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Recently, I had to implement a business rule in a certain project. The rule basically consisted of checking a range between 1 and 12, values that would be used later, in some way, with Bootstrap.

First, since it is a numeric data type, I declared it as int. However, as the range wasn't that big, I started to question whether I should really use the int or byte type.

We know the difference between int and byte. I thought using byte would be enough for such a business rule, as int would consume more memory space.

Now, I've been looking at a few other projects — some prominent ones on the market, and it looks like they use the int type in, let's say, a variable that defines the size of a hash's salt.

I believe that in my case, and some others like this one from salt, using numeric data type byte would be better instead of int. However, maybe I'm not sure about this, so I'd like to hear the opinion of someone who has more knowledge and could argue better, so that I can remedy the doubt.

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The rule basically consisted of checking a range between 1 and 12

Bytes don't have a range between 1 and 12. Therefore, by using a byte, you don't make your code or your intentions clearer in any way.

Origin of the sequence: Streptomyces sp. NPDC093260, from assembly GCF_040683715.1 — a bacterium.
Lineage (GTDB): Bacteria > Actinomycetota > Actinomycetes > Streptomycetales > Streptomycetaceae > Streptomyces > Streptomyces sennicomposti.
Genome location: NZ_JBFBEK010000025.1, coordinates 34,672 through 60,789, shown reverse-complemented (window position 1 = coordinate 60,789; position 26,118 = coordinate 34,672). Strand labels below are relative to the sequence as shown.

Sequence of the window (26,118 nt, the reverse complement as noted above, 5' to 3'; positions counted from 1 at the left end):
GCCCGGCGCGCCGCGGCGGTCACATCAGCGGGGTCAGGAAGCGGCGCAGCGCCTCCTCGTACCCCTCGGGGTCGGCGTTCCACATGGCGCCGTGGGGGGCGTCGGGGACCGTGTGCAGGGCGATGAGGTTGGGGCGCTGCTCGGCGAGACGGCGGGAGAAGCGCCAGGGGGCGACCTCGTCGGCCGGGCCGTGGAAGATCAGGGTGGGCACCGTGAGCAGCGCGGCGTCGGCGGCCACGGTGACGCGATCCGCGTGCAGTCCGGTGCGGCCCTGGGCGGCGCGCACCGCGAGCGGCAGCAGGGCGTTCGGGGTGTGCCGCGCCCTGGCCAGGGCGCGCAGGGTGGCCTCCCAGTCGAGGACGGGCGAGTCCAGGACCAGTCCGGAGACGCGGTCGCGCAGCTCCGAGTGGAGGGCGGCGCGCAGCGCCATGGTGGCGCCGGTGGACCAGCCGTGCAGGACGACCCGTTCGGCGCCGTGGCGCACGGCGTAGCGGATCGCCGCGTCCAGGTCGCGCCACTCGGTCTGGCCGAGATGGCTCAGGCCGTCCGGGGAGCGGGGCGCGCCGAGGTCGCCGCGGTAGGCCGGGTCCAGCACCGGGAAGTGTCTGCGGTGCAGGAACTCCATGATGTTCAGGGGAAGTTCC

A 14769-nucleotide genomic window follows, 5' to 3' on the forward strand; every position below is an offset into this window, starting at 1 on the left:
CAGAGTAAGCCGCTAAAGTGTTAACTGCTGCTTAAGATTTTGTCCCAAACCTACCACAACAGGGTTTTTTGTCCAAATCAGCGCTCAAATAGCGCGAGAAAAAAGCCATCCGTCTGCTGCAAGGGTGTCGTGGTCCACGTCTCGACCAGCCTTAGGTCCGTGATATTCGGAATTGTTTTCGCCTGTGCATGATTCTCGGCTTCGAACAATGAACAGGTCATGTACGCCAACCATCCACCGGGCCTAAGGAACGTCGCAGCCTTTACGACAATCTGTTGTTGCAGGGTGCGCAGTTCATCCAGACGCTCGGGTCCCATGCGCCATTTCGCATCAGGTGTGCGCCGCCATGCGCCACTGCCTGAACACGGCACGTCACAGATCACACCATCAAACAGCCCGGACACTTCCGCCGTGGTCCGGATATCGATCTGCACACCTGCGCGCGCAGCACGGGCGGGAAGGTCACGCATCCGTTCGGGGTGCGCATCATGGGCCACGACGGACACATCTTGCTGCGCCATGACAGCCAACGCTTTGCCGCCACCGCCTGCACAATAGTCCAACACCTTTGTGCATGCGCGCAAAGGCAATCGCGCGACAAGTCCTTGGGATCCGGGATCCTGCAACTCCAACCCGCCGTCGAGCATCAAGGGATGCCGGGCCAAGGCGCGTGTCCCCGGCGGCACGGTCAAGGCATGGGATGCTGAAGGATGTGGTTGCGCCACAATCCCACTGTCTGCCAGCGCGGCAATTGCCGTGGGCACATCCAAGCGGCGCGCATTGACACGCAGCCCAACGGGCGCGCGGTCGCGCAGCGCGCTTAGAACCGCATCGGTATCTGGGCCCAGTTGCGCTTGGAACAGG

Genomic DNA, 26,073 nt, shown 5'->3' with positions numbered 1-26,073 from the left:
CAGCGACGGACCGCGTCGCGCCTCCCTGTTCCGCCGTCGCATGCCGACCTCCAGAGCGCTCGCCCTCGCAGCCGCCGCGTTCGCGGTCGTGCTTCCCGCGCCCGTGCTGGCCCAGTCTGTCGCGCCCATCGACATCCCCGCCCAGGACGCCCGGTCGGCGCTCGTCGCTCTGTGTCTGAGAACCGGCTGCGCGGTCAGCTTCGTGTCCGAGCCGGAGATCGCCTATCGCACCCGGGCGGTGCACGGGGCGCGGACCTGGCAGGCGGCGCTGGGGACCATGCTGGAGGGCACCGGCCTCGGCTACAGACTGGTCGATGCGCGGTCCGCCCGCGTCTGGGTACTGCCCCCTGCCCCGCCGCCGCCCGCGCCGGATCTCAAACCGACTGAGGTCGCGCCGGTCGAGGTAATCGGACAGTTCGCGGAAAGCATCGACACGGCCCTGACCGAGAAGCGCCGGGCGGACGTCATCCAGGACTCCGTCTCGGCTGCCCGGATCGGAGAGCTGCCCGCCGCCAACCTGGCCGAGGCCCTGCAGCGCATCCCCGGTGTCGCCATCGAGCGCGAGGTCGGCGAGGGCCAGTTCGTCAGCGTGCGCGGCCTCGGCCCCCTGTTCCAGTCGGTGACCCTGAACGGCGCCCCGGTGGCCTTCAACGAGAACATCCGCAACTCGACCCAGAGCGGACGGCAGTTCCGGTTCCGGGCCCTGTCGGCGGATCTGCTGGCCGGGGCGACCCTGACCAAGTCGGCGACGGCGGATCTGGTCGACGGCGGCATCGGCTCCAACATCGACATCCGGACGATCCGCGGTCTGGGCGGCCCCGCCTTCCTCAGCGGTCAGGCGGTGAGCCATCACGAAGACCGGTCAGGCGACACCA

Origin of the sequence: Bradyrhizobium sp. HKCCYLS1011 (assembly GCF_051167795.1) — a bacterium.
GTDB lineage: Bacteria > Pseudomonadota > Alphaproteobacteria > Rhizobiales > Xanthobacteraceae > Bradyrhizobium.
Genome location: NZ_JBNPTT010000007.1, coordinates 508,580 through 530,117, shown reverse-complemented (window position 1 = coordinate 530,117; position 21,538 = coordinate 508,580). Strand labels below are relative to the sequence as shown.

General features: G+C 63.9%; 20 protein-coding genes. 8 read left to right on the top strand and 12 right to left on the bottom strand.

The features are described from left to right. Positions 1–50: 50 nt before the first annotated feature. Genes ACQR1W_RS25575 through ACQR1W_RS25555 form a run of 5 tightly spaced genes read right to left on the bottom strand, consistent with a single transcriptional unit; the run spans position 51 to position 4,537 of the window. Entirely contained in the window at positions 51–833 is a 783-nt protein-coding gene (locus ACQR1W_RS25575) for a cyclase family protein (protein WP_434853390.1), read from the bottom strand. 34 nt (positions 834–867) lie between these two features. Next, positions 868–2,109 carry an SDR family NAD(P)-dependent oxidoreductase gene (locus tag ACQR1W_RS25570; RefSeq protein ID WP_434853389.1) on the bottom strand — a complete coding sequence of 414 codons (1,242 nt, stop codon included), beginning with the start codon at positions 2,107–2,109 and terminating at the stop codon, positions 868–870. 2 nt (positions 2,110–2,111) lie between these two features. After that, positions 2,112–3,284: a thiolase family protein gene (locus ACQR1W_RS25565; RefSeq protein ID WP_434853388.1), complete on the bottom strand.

Actually, you make them less clear. Bytes have a slightly different usage than numbers. They represent a chunk of memory.

Here, you want to use it to represent what is actually a number—an integer, actually. But instead of telling “that's an integer,” you want your code to tell “that's a chunk of memory,” which makes your code very difficult to understand.

And that's the problem. You're making your code bad on purpose, for the sake of saving memory. Sometimes, it makes sense: embedded programming, when the memory counts in kilobytes, is one example (for instance ATmega328 has 2 KB SRAM, so, indeed, every byte counts).

Is this your case? If no, you're doing what's called premature optimization. And often, people who do premature optimization end up writing code which is less optimized as a result. For instance, by using a byte in your case, you may end up forcing the virtual machine to perform conversion between bytes and integers, which may not only cancel what you're trying to save in terms of memory, but make your code slower.

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